NFL’s new anthem policy normalizes un-American racism and repression
Buffalo Bills players take a knee during the national anthem prior to an NFL football game against the Denver Broncos. | Jeffrey T. Barnes/AP

Of all the asinine decisions made by the National Football League over the years, last Wednesday’s announcement by NFL CEO’s and owners outlining a new national anthem policy—forcing players to either stand for the anthem if on the field, or giving them the option to stay quiet and away from the cameras inside the locker room—tops them all.

In one fell swoop, the NFL moved to silence player activism, while bending the knee and kissing Trump’s golden ring—obviously a fake gold-plated ring for a fake golden president.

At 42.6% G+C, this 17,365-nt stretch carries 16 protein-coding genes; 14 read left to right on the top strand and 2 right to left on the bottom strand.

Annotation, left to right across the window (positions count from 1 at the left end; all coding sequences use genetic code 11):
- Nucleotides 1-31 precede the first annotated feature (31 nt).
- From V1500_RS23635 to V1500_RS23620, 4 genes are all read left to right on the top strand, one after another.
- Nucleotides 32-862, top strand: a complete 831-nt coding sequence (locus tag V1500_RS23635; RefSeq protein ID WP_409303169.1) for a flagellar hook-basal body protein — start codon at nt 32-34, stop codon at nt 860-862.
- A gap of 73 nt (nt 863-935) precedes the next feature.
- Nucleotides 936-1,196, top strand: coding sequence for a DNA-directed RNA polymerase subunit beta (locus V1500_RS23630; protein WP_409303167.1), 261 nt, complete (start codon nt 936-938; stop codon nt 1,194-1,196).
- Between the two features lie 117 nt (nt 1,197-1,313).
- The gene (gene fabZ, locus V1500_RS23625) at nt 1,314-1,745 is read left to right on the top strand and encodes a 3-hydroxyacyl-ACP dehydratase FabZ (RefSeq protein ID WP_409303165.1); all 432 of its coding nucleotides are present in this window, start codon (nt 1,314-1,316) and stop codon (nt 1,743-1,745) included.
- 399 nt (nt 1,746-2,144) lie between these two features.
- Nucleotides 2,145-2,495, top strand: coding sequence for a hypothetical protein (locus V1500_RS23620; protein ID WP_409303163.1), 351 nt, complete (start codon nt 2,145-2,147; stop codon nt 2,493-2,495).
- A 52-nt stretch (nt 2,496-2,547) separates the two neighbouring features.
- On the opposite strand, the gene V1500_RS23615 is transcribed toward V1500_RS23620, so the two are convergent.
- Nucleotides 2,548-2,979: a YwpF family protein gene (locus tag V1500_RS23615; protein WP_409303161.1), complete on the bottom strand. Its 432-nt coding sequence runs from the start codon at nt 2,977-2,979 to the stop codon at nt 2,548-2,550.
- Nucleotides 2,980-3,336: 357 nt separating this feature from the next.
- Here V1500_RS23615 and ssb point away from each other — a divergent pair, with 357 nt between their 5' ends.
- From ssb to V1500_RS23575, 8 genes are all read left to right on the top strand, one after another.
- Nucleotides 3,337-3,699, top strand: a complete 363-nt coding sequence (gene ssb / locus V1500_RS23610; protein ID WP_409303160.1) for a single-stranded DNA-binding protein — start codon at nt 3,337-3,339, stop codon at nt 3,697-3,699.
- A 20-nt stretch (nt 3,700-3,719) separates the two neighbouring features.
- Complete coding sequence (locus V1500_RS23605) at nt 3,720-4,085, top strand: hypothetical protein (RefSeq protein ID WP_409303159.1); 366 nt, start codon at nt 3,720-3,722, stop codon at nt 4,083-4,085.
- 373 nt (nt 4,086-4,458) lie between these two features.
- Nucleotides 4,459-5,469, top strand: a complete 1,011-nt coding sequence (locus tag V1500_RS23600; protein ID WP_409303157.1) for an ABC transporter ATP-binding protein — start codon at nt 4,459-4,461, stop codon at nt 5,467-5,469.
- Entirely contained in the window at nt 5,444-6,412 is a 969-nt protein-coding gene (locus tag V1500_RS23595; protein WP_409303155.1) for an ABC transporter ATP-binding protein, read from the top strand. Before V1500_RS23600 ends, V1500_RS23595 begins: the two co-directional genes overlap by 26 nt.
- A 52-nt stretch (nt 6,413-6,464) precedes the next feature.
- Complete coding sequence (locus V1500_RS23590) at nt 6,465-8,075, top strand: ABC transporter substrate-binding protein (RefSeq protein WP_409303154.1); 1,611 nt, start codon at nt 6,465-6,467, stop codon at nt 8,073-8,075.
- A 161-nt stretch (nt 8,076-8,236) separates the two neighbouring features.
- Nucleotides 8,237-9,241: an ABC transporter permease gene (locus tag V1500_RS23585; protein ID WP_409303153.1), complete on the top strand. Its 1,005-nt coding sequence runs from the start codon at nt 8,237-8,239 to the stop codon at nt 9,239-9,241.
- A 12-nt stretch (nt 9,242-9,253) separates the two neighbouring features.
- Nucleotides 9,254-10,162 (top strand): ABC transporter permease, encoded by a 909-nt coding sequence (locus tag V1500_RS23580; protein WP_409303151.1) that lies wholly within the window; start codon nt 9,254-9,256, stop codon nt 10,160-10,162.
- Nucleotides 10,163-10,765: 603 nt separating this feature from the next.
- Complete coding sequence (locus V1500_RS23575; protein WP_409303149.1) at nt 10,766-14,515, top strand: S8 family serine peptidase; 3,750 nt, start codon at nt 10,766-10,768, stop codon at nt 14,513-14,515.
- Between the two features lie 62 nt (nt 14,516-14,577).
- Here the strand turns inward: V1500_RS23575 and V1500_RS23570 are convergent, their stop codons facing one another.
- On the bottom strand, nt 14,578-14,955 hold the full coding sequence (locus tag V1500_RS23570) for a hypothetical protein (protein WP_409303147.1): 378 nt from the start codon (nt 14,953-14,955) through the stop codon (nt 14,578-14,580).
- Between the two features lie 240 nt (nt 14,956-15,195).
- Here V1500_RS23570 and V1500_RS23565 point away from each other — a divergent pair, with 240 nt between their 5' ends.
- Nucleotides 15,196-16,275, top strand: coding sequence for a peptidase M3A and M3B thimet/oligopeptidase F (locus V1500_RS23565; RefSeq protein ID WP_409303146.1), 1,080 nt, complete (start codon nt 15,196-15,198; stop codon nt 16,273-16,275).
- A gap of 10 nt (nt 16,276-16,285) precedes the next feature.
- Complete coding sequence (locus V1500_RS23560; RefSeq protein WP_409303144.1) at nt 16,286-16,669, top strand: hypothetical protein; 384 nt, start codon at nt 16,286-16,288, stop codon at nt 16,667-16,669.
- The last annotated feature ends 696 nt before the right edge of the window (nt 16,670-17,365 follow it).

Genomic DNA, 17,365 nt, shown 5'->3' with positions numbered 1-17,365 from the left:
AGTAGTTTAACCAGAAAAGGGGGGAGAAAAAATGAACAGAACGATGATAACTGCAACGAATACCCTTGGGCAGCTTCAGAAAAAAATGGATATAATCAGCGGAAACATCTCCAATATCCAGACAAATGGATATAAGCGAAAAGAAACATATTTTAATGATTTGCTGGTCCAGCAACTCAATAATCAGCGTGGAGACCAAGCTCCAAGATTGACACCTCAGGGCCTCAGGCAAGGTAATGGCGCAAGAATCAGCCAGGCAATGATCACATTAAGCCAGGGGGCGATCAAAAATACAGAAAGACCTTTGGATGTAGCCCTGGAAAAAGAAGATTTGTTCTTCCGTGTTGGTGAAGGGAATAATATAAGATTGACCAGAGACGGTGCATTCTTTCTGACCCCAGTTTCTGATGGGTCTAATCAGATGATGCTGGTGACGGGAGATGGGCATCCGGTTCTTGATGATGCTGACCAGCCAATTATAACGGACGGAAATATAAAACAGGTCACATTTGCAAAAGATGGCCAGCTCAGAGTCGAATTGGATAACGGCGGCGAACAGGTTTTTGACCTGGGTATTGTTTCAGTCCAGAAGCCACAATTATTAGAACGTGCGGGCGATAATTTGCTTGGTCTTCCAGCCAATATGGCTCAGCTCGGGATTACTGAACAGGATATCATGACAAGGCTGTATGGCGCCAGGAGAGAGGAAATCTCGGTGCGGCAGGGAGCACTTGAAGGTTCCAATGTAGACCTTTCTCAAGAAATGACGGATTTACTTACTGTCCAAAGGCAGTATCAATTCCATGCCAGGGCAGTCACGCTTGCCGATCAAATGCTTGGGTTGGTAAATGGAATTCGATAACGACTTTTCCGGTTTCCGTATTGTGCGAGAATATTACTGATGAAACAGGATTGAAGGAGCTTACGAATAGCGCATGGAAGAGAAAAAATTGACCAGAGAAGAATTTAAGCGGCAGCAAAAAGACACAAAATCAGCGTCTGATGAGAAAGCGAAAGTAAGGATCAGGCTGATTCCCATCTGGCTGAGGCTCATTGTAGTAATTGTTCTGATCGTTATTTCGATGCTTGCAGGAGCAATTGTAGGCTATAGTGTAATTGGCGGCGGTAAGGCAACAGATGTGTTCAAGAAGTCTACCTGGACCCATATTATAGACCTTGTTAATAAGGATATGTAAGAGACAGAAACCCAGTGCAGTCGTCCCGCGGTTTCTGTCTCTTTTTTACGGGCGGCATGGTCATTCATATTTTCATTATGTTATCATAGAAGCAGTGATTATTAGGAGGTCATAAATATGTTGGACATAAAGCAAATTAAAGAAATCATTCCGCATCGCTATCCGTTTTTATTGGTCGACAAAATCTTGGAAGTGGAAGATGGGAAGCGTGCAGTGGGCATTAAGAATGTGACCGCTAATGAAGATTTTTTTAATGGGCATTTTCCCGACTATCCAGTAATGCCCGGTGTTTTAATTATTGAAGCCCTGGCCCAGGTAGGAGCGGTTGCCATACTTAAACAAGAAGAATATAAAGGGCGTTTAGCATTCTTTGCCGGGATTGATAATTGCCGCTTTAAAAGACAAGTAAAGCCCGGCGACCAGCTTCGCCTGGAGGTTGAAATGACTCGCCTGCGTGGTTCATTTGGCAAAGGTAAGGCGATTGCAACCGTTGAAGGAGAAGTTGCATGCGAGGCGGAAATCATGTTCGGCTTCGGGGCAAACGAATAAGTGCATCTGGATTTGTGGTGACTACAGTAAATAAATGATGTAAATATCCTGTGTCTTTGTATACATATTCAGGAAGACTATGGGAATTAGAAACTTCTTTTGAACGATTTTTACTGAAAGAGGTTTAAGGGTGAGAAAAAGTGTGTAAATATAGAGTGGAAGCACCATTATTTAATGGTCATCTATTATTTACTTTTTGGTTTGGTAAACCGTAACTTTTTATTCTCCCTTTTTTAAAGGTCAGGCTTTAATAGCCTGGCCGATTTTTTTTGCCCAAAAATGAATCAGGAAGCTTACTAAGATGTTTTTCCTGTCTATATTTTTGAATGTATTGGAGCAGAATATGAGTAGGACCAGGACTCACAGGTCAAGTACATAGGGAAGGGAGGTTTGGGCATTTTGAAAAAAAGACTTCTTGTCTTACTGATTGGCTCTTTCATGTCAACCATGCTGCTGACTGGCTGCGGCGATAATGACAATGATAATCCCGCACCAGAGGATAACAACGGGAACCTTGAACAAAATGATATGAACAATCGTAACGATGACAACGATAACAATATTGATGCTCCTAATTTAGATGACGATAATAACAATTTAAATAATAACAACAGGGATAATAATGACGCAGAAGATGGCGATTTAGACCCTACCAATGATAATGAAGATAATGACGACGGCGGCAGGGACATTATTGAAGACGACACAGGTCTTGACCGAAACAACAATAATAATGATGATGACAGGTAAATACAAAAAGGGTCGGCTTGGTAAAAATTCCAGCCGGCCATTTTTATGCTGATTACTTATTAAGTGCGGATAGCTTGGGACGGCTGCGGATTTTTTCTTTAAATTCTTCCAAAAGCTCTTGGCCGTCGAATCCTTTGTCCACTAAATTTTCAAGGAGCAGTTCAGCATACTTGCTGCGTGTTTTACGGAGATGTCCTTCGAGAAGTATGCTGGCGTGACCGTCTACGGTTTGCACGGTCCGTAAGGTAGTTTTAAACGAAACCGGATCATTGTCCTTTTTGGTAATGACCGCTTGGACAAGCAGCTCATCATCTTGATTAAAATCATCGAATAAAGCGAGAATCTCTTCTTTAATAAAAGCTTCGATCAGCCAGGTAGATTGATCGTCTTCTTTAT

I spent all of yesterday pacing up and down the office, thinking of a way to start this story.

At first, I began to pen an eloquent eulogy for the NFL’s funeral, but kept getting stuck on Rome, Caesar, and Pontius Pilate. Then it went to a hellfire-and-brimstone speech against the policy, calling upon some Old Testament wrath against Roger Goodell and the NFL’s management team.

Finally, I gave up.

This is the world we live in.

Racism and oppression are accepted and normalized at the highest levels of political office, while the voices of all oppressed people are silenced and pushed back into the dark.

What a shame. We have become that which we claimed to stand against—fascism, extreme nationalism, isolationism, anti-immigrant—as “Americans” living the “American Dream.” More like an American Nightmare wrapped up in “America First” rhetoric.

It is also a shame that the protections granted to us under the First Amendment of the Constitution do not extend into private enterprise—allowing the league to take such drastic steps.